The Palo Alto Neighborhoods (PAN) have partnered with the City of Palo Alto to form the Block Preparedness Coordinator (BPC) Program to ensure that residents, businesses, and other groups can participate with the City in disaster preparation, response, and recovery. The BPC Program trains volunteers to staff BPC positions for each block and Neighborhood Preparedness Coordinators (NPC) for each neighborhood (including businesses/districts or other groups).
When the “Big One” strikes and phones, electricity, and other infrastructure are impaired, the BPC Program enhances community resilience by 1) prior preparation of the community 2) establishing emergency radio communications links, and 3) empowering residents to assist emergency response by serving as “eyes and ears.”
The goal is for each neighborhood to have at least one Neighborhood Preparedness Coordinator and, as much as practical, BPCs for each block, as well as alternates or co-BPCs. A “block” may be 10-50 residences, a building complex, a business or other logical unit.
The role of the BPC includes:
Interacting with your neighbors:
Educate: Go to each residence to introduce yourself and explain purpose and role of Block Preparedness Coordinator. Encourage everyone to prepare (supplies, plans, training). Recommend registration for the Santa Clara County Alert System (AlertSCC) and to listen to KZSU 90.1 FM & KCBS 740 AM / 106.9 FM in an emergency. Remind neighbors they could be on their own for a week (in an earthquake) or even longer (in a pandemic flu or terror attack).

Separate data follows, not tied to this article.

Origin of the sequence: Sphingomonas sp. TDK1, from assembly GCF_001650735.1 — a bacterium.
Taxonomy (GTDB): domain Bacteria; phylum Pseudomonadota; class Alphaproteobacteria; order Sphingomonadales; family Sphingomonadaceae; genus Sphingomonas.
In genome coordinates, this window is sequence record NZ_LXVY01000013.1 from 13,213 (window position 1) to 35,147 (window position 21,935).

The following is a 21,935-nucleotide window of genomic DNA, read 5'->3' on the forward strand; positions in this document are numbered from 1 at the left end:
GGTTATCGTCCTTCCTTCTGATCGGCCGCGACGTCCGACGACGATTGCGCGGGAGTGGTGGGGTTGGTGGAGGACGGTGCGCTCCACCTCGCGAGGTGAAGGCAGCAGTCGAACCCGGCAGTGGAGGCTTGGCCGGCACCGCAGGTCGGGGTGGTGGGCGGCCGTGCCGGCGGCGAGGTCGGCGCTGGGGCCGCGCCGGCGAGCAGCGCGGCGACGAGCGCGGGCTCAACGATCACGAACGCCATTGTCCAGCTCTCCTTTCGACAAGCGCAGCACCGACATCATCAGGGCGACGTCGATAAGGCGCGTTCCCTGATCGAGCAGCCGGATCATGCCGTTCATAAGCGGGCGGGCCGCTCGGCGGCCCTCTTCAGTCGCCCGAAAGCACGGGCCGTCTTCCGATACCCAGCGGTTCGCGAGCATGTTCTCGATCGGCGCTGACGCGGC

Build Social Bonds: Organize an informal Block Party or similar social events.
Organize: Collect and maintain current information from each residence, including names of residents, age of children, pets, phone numbers, e-mail address, special skills, and nature of any special situations or needs. (Note: Before visiting our neighbors we send a letter telling them that we will request this information but that giving it is voluntary and confidential, used only in case of an emergency).
Serving as a communication node:
Set up a phone tree and an e-mail distribution list so you can quickly disseminate information and alerts from the Neighborhood or City.
When the phones go out, radios and runners will be used to establish communications to link BPCs to NPCs to City government.
Reporting the conditions of your block during an emergency:
Assess the condition of your Block and, using radio or runners, provide reports.
Upon the arrival of first responders, apprise them of the details and critical aspects of the current situation, including residents with special needs.
Neighborhood FRS Radio Channels
This document provides the radio channels and NPC name for each neighborhood. We will update this document as we receive updated information from the neighborhoods.
Last Updated: Dec 15, 2016
Skywarn Class The City of Palo Alto and The City of East Palo Alto are preparing for severe storm weather and invite you to attend a Weather Spotter Training Course presented by Brian Garcia, Warning Coordination Meteorologist from the National Weather Service.